Jackie Robinson’s 42: More Than a Number

Listen to this piece.

I took my kids to see the movie 42 today. The movie is based on the real life story of baseball great Jackie Robinson, the first African American baseball player in the major leagues. Robinson wore the number 42 for the Dodgers. As I understand, the number 42 is the only number that has been retired for all major league baseball teams; it was retired in honor of Robinson and the values for which he stood. That doesn’t mean that racism has retired. Ongoing vigilance is key.

A few weeks ago, I was asked after preaching a sermon on justice what I believed the number one justice issue facing the American church and society is. While I cannot say that there is only one all-important justice/injustice issue, I did say that addressing racial concerns is high on the list since racialization (i.e., the impact of race on various domains) impacts so many spheres in American society today—from health care to job placement to where people live. The list goes on and on. And so the work to undo the racist policies of the past and their ongoing influence goes on and on.

After the church service that day, a young, well-intentioned man came up to talk to me. He indicated that he was surprised that I had made such a claim about race. He had been of the opinion that we are now living in a post-racist society. He asked me if I was making race a problem by drawing attention to race. While one can certainly cause further racial problems by attending to race in a problematic, non-redemptive manner, I shared with him that if we stop attending to race and racialization we will actually reinforce our natural, cliquish  inclinations to be with our own kind of people—a kind of separate but equal policy based on personal preference. And by the way, separate but equal is itself a myth since the predominantly white power structures in our country do not serve minority communities as well as the majority. Moreover, separate but equal fails to see that those who want it lose out on being enriched by those of different ethnicities. No cultural heritage is complete. We all need one another. Where would we be if Jackie Robinson had never played major league baseball? We are all better for it, not simply baseball.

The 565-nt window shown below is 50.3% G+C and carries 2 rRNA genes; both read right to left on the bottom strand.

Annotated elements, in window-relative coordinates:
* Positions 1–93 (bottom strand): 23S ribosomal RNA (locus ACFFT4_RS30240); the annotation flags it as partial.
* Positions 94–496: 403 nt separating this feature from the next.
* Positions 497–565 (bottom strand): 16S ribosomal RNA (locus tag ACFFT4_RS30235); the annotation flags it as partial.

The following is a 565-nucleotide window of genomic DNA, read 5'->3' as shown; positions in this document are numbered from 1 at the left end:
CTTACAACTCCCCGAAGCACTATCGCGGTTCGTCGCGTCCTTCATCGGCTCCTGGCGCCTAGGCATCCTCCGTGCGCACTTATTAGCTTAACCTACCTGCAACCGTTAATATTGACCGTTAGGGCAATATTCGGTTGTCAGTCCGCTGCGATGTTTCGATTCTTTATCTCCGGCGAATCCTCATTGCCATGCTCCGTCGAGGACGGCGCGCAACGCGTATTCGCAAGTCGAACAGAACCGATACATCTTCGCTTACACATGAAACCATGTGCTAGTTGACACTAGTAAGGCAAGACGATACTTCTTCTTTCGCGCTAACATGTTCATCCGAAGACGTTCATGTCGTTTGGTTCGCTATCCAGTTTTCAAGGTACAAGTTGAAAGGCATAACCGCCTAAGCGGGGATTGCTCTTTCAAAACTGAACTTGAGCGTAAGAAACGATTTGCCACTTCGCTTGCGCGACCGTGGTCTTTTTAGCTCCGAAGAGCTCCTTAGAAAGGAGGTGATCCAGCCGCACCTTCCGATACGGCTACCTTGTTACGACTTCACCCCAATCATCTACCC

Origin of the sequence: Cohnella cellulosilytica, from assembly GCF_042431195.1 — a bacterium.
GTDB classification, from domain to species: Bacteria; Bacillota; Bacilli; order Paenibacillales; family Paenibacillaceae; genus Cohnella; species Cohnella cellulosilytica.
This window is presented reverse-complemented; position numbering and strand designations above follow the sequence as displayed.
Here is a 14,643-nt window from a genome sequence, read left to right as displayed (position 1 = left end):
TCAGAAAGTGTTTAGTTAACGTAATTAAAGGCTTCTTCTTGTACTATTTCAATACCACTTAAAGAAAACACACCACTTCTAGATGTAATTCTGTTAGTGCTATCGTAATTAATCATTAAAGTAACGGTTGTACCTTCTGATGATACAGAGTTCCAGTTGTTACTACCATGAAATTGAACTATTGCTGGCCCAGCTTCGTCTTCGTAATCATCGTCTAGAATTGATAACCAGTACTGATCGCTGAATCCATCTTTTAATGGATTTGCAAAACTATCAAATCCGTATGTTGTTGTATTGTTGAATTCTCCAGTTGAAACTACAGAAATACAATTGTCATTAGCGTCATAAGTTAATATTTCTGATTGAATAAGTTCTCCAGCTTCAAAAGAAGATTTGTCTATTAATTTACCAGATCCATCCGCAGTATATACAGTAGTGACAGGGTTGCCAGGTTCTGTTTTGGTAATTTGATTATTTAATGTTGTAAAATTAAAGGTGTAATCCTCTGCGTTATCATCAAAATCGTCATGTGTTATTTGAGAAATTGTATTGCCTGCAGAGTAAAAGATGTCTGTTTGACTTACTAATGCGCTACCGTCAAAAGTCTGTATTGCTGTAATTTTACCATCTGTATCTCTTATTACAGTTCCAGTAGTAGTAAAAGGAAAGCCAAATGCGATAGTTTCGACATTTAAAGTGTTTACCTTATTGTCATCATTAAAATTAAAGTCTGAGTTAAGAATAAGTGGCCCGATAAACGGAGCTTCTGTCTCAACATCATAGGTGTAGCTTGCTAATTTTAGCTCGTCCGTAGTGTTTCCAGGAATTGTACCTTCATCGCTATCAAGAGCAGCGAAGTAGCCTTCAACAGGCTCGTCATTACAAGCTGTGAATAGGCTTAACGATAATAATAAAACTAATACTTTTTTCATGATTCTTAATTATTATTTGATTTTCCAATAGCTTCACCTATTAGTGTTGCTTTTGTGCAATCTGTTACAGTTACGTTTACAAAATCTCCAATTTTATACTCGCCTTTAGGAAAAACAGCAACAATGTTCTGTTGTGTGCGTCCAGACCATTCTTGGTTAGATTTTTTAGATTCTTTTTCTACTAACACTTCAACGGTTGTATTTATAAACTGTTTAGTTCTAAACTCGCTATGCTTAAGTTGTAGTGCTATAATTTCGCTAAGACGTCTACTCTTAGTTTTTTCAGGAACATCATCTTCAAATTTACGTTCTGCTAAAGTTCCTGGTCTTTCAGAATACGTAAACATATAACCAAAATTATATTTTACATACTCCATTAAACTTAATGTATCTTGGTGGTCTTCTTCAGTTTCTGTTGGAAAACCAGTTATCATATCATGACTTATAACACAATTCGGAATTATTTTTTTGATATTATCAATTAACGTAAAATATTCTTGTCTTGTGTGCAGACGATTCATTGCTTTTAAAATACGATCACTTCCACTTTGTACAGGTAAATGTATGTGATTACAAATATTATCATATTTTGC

The only way to move toward a post-racist society is by never ceasing to address racial tensions and personal comforts and inclinations that favor our own kind of people to the detriment of others, whoever they may be. It is an uphill race. If we try and coast, we will end up going in reverse. Standing still is not an option.

Once a year, on Jackie Robinson Day, every player on every major league team wears the number 42. I love the symbolism and intentionality. Whether or not the rest of us in America play or even like professional baseball (often hailed as the great American pastime), we need to wear the number 42 on our hearts. It’s more than a number, just like addressing race is about more than (not less than) quotas, and is itself about more than race. The number 42 is about celebrating the value of the inherent dignity and equality of all people for which we must all stand and push forward—never standing still.

This piece is cross-posted at The Institute for the Theology of Culture: New Wine, New Wineskins and The Christian Post.

About Paul Louis Metzger

Dr. Paul Louis Metzger is the Founder and Director of The Institute for the Theology of Culture: New Wine, New Wineskins and Professor at Multnomah Biblical Seminary/Multnomah University. He is the author of numerous works, including "Connecting Christ: How to Discuss Jesus in a World of Diverse Paths" and "Consuming Jesus: Beyond Race and Class Divisions in a Consumer Church." These volumes and his others can be found wherever fine books are sold.

Find me on: Facebook | Twitter | Google+

  • Cliff Chappell

    Dr. Metzger, thanks again for sharing yet another powerful, timely and thought provoking message; a subject that we cannot afford to keep silent. Yes in 2013, racism is alive and well. It amazes me that people want to talk about everything else but want to be silent when it comes to having conversations that exposes the sin of racism.

    • pmetzger

      Thank you, Pastor Chappell. Indeed, it is amazing that we often fail to address this ongoing issue that requires deep-seated, sustainable change.


CLOSE | X

HIDE | X